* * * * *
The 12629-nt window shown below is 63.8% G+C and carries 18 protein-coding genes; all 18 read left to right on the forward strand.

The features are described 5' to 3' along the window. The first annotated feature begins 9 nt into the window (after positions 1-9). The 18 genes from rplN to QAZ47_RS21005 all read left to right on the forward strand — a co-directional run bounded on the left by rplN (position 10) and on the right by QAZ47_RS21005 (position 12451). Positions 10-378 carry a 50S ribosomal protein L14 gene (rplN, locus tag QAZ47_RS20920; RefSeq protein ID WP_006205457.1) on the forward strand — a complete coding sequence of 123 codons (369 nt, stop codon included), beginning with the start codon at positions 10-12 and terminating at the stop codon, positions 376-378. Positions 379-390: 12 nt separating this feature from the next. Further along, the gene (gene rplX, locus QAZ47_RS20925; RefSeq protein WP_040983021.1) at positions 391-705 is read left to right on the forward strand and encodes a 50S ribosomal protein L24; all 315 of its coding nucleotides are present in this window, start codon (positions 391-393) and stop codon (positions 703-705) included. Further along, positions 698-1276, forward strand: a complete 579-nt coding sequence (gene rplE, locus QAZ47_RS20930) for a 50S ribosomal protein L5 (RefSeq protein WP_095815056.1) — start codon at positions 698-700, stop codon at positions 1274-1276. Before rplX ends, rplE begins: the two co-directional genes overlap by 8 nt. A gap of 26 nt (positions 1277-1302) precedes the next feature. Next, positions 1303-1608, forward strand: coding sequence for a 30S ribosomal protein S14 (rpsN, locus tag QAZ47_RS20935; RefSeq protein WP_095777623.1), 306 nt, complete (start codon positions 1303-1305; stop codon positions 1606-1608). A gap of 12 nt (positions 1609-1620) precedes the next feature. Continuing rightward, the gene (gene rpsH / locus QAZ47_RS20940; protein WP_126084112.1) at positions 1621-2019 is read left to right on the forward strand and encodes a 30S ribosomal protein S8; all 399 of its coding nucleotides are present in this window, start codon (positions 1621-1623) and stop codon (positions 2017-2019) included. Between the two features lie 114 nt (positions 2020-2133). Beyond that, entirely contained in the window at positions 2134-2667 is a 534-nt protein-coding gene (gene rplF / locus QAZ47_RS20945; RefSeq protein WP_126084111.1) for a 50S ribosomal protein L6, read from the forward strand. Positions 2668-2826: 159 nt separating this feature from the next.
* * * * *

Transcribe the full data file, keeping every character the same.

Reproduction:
The 12629-nt window shown below is 63.8% G+C and carries 18 protein-coding genes; all 18 read left to right on the forward strand.

The features are described 5' to 3' along the window. The first annotated feature begins 9 nt into the window (after positions 1-9). The 18 genes from rplN to QAZ47_RS21005 all read left to right on the forward strand — a co-directional run bounded on the left by rplN (position 10) and on the right by QAZ47_RS21005 (position 12451). Positions 10-378 carry a 50S ribosomal protein L14 gene (rplN, locus tag QAZ47_RS20920; RefSeq protein ID WP_006205457.1) on the forward strand — a complete coding sequence of 123 codons (369 nt, stop codon included), beginning with the start codon at positions 10-12 and terminating at the stop codon, positions 376-378. Positions 379-390: 12 nt separating this feature from the next. Further along, the gene (gene rplX, locus QAZ47_RS20925; RefSeq protein WP_040983021.1) at positions 391-705 is read left to right on the forward strand and encodes a 50S ribosomal protein L24; all 315 of its coding nucleotides are present in this window, start codon (positions 391-393) and stop codon (positions 703-705) included. Further along, positions 698-1276, forward strand: a complete 579-nt coding sequence (gene rplE, locus QAZ47_RS20930) for a 50S ribosomal protein L5 (RefSeq protein WP_095815056.1) — start codon at positions 698-700, stop codon at positions 1274-1276. Before rplX ends, rplE begins: the two co-directional genes overlap by 8 nt. A gap of 26 nt (positions 1277-1302) precedes the next feature. Next, positions 1303-1608, forward strand: coding sequence for a 30S ribosomal protein S14 (rpsN, locus tag QAZ47_RS20935; RefSeq protein WP_095777623.1), 306 nt, complete (start codon positions 1303-1305; stop codon positions 1606-1608). A gap of 12 nt (positions 1609-1620) precedes the next feature. Continuing rightward, the gene (gene rpsH / locus QAZ47_RS20940; protein WP_126084112.1) at positions 1621-2019 is read left to right on the forward strand and encodes a 30S ribosomal protein S8; all 399 of its coding nucleotides are present in this window, start codon (positions 1621-1623) and stop codon (positions 2017-2019) included. Between the two features lie 114 nt (positions 2020-2133). Beyond that, entirely contained in the window at positions 2134-2667 is a 534-nt protein-coding gene (gene rplF / locus QAZ47_RS20945; RefSeq protein WP_126084111.1) for a 50S ribosomal protein L6, read from the forward strand. Positions 2668-2826: 159 nt separating this feature from the next.